5. Mr Sarans views have logical consistencies, note: “One could identify places where our forces have tactical advantage that could enable our side to nibble away the Chinese territory, just as they have been doing to us for years. ”

    And then he goes on to say: “Even if we were able to engage in tactical offence, the reality of power asymmetry puts us overall on the strategic defensive,”

    When India is on strategic defensive because of asymmetry in infrastructure and firepower, then why recommend this strategy of nibbling creep? Where did that get in 1962 ? On the advice of clueless diplomats to political leaders riding high on nationalism., the military was ordered to deploy at Namka Chu!

    Then Mr Saran brings about coup de gras of masterly confusion:”We should avoid obfuscating the situation by using terms like “buffer zones”, “zones of disengagement” or “differences in perception of the LAC” which deflect attention from the reality of a new LAC having come into existence in some of the contested areas.

    Mr Saran, these terms were invented by diplomats. Had there been military leaders in your negotiating teams for these agreements, our soldiers would not have been the saddled with such confusion ever since 1996.

    Instead of advising the politicians to build matching infrastructure and heavier firepower which can be used in the three sectors, what we get, agreements to unfurl the banners? Having hot the Indians into signing these kinds of agreements, the Chinese diplomats must have gone swimming in their “baijiu”- a kind of Chinese vodka!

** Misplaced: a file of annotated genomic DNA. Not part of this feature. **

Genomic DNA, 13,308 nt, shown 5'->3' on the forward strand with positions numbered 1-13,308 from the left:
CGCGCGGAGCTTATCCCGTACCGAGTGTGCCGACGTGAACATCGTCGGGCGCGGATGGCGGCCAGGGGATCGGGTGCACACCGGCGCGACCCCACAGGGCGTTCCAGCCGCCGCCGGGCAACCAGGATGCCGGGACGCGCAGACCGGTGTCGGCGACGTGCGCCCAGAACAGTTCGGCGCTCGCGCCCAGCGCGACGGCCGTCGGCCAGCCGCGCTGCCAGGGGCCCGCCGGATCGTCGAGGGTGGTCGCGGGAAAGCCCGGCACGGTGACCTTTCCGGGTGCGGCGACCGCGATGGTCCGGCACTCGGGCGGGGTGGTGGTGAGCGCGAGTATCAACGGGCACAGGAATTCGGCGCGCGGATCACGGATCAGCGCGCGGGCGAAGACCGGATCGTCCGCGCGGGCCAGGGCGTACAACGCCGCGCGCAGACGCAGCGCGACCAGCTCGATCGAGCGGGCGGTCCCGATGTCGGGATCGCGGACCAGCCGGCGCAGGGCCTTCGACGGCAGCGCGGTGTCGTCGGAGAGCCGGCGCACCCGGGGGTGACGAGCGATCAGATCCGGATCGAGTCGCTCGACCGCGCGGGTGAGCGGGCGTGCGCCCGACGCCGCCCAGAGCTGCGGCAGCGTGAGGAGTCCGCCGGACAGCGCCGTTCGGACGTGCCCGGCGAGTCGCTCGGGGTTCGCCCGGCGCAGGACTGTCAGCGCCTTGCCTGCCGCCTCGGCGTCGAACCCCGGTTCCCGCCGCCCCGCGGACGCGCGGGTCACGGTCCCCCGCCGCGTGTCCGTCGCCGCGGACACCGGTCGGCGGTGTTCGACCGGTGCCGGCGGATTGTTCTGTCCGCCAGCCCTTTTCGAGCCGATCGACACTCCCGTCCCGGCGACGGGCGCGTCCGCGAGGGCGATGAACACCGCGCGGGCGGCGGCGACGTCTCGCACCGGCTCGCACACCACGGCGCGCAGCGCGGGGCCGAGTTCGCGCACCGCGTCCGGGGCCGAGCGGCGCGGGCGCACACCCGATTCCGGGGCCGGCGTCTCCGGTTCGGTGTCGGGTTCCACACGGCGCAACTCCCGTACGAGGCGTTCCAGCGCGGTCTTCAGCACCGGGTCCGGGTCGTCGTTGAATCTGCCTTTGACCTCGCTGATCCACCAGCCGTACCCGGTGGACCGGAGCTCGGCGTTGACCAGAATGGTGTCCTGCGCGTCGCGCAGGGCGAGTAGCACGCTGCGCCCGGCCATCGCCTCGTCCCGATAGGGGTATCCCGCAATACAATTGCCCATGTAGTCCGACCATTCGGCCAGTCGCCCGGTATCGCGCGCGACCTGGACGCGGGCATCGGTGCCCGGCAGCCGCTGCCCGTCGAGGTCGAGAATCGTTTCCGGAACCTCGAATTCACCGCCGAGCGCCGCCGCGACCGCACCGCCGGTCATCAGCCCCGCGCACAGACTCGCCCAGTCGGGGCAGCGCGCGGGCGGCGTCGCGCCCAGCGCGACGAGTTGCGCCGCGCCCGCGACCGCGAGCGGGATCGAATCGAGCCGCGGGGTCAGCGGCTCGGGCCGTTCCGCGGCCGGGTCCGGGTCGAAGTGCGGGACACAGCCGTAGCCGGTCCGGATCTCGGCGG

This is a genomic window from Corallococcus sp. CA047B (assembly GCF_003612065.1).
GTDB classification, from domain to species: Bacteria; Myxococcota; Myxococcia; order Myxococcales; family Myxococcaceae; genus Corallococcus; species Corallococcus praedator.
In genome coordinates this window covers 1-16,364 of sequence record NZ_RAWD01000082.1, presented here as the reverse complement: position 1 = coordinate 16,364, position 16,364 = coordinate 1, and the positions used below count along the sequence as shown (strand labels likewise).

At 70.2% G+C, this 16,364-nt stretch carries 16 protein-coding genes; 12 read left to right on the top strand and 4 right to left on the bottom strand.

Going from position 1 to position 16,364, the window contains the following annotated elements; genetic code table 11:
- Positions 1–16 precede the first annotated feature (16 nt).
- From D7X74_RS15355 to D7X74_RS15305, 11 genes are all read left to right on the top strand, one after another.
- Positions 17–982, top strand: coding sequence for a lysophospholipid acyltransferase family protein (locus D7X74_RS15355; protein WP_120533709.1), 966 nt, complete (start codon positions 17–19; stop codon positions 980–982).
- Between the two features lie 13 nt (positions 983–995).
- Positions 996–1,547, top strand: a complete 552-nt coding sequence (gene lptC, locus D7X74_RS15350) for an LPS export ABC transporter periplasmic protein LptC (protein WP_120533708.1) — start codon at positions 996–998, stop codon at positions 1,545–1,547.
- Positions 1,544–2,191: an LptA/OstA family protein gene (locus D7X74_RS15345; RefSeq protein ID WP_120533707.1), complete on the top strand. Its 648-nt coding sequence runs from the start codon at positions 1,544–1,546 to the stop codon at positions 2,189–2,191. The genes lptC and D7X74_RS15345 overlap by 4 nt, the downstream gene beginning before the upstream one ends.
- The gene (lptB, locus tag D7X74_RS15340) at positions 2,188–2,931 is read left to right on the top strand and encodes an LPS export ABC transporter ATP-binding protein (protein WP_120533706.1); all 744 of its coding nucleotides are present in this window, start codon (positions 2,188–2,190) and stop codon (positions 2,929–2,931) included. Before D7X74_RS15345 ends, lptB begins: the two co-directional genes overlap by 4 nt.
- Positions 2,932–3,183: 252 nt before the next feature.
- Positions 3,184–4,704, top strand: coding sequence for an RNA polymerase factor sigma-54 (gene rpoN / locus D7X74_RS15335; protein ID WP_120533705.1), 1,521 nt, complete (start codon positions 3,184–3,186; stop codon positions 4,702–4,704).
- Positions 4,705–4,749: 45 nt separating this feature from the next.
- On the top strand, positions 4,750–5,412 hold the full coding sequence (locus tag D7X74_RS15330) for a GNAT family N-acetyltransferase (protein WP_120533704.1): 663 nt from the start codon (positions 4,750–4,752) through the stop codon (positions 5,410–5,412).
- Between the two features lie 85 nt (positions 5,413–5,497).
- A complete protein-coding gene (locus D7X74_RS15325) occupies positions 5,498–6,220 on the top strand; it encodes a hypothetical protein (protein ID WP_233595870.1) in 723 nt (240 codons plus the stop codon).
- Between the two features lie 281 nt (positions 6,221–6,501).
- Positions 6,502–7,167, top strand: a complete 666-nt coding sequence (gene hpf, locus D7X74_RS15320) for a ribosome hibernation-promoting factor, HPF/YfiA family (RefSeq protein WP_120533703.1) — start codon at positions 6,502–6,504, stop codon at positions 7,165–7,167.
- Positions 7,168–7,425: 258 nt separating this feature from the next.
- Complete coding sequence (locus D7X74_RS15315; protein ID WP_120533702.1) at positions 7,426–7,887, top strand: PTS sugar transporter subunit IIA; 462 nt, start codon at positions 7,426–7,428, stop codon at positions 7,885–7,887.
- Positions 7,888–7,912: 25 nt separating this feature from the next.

I think every diplomat, before joining the first posting, should spend a tenure in the forward areas to understand military capacities of national security.

  6. This old man believes that those leading the Indian armed forces are fools and he knows better than them. He can write any bulshit to earn his living. Such armchair analysts only use buzz words. Make them sit with the army heads and they would be looking either sideways or gazing the roof. But one thing is for sure that slavery of over 1000 years have made genetic changes in some Indians who can remain happy as slaves only. Their slave mindset can’t dream the lead the world. They always get scared of obstacles and never show determination to overcome the obstacles. Their loosing world is made of words only and there is no action to win.